2. Make your content accessible.

Your company’s firewall exists to keep people out. That includes your employees when they’re not at work and the dependents your plans cover around the clock. That’s great news for your company’s intellectual property, but it’s terrible news for a frustrated parent who’s trying to plan a doctor’s visit for a sick child. Create a benefits website outside your company’s firewall. This will give employees and their dependents access to important information according to their needs and schedule.

3. Create a better benefits experience.

The experience many employees have with their benefits is like the experience they have trying to assemble a piece of furniture. It’s an unfamiliar process accompanied with horrible instructions in tiny print. It’s no surprise they’re asking for help. Once you’ve made your benefits communication more useful and accessible, strive to create a better overall experience. Recognize that your communications exist to serve your employees, and not just ERISA. Give all your benefits touch points a familiar and consistent look and feel. Don’t settle for mere accuracy and compliance. Be of service. Make it easy. Make it attractive. Make it enjoyable. A better experience can defuse frustration, produce better results, and build the confidence employees crave.

4. Keep it going year round.

Imagine if buying a car was allowed only during an annual purchasing period and all the information — prices, reviews, descriptions, and options — was made available for only about three weeks each fall. If you don’t purchase a car by the deadline, you’re out of luck for another year (unless you experience a “qualifying automotive event”). How could someone make such a big, complex buying decision in that short amount of time? Enrolling in benefits can be just as expensive and complex. Educate employees year-round. Help them use their spending account balances before the year is up. Remind them to take advantage of those free preventive care services. Have an ongoing presence in your company newsletter, the intranet, and your employees’ home mailboxes. Give employees something useful, even when they’re not expecting it.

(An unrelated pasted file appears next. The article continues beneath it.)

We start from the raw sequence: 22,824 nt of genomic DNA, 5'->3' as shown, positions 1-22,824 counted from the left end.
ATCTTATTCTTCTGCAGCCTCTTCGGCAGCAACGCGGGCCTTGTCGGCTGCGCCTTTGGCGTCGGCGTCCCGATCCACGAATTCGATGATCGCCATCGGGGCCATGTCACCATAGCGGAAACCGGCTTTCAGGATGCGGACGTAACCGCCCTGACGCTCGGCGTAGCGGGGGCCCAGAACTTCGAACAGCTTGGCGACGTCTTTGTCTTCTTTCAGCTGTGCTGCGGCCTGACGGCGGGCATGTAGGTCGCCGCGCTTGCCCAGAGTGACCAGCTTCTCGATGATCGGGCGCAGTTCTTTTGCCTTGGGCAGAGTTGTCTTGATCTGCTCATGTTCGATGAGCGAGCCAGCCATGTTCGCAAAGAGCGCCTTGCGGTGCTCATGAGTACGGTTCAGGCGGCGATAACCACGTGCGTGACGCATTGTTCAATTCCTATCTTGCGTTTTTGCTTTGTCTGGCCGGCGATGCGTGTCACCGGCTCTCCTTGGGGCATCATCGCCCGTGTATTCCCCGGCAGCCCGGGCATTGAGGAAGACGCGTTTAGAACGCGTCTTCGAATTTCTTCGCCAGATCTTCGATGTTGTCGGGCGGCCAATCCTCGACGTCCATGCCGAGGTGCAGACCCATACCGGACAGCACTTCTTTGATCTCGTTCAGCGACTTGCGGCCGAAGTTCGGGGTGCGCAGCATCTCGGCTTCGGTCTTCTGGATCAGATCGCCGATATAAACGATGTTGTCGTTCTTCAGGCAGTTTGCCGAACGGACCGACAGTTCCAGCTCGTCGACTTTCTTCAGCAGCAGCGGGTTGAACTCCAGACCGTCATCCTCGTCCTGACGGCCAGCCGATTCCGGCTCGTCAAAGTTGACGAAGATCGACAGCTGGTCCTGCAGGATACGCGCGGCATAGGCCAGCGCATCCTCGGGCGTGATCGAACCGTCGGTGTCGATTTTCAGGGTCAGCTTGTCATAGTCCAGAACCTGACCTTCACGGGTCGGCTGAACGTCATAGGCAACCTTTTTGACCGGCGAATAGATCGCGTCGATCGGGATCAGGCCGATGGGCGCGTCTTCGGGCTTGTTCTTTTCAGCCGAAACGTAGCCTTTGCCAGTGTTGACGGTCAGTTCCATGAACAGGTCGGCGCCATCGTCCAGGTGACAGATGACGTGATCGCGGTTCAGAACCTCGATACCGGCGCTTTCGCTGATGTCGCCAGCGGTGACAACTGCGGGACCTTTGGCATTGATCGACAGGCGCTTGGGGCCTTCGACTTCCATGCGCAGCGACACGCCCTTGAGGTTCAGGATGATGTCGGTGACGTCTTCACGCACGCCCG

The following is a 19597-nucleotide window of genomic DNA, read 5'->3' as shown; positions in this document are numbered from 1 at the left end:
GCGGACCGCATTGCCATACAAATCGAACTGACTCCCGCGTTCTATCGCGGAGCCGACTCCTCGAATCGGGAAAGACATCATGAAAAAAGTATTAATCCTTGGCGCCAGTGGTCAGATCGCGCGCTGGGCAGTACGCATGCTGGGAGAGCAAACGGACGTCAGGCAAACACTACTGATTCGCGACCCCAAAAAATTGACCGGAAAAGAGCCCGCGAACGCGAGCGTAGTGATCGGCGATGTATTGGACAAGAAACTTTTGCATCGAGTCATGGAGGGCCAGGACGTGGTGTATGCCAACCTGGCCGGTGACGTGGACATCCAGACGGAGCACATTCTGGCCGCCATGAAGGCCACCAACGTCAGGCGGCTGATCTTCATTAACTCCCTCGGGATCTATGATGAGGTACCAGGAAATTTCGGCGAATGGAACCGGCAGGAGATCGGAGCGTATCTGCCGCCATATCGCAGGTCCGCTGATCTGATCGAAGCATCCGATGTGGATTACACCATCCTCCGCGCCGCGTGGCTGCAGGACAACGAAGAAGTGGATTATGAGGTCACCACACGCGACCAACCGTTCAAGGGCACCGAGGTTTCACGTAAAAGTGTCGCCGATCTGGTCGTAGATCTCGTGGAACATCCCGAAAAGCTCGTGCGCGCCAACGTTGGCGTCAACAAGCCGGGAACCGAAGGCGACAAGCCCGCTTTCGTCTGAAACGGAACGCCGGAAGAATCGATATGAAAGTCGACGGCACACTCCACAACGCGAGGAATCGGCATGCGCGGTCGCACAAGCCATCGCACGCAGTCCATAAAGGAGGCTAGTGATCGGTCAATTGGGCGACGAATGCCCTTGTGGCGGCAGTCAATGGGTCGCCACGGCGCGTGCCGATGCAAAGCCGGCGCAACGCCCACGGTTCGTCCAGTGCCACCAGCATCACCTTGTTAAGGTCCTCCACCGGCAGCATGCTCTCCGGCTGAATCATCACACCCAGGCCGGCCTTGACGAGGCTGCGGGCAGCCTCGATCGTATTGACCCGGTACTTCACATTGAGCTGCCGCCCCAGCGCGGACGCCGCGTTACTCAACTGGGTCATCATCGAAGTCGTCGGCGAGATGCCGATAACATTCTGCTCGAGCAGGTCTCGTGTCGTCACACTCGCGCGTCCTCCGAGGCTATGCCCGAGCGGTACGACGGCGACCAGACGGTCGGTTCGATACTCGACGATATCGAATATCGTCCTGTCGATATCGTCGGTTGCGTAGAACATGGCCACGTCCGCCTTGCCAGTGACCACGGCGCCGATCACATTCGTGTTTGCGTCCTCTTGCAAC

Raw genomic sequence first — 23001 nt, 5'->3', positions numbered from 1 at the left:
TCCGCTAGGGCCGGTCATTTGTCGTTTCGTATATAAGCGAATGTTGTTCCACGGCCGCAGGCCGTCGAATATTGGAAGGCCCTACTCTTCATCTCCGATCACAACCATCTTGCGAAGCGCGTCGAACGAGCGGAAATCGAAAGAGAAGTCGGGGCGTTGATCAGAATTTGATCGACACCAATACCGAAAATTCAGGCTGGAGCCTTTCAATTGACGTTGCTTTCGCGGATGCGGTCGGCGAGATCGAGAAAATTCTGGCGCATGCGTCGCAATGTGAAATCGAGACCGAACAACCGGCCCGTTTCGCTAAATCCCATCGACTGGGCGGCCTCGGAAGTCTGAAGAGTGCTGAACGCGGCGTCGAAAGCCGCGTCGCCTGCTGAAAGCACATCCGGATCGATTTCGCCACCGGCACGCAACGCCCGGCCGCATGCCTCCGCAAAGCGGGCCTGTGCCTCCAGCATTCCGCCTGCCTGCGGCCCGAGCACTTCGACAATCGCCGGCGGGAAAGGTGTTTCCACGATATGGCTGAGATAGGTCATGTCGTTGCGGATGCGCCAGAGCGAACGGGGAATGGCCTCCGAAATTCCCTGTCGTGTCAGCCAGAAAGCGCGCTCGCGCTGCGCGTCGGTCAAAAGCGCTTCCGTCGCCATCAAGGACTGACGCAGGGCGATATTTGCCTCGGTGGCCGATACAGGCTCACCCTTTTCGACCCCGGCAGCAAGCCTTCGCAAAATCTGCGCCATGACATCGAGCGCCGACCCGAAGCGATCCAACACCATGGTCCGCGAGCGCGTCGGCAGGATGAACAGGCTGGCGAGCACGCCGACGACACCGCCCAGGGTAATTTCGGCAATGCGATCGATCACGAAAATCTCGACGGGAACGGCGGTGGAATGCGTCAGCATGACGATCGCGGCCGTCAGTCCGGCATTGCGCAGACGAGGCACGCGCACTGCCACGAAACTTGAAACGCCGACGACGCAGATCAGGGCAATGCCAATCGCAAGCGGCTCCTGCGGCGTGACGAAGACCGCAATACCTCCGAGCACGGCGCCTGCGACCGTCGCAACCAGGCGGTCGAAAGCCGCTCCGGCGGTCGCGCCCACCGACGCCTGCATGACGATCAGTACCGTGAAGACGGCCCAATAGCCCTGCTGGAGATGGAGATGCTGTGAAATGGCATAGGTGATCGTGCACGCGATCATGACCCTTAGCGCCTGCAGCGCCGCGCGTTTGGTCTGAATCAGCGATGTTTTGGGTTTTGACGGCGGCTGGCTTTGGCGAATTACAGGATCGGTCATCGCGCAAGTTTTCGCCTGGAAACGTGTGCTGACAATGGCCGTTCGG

5. Personalize where possible.

We expect personalization from just about everything these days. Try to personalize your benefits communication where possible, too. Benefits confirmation statements are popular. Using case studies of recognizable personas can help employees tailor their choices to their own needs. Showing your employees why your company’s health plan is best suited to your workforce will reinforce their confidence and trust.


1 Peterson-Kaiser Health System Tracker: Measuring the Performance of the U.S. Health System http://www.healthsystemtracker.org/chart-collection/what-is-behind-the-recent-slowdown-in-health-spending/

2 MetLife’s 12th Annual U.S. Employee Benefit Trends Study

3 PwC Health Research Institute, Medical cost trend: Behind the numbers 2015, June 2014, based on PwC 2014 Touchstone Survey

4 National Bureau of Economic Research, Do “Consumer-Directed” Health Plans Bend the Cost Curve Over Time?

5 Views on Employment-Based Health Benefits: Findings from the 2014 Health and Voluntary Workplace Benefits Survey, by Paul Fronstin, Ph.D., Employee Benefit Research Institute, and Ruth Helman, Greenwald & Associates

6 In consumer-directed health plans, a majority of patients were unaware of free or low-cost preventive care.

Reed ME1, Graetz I, Fung V, Newhouse JP, Hsu J.


More Ideas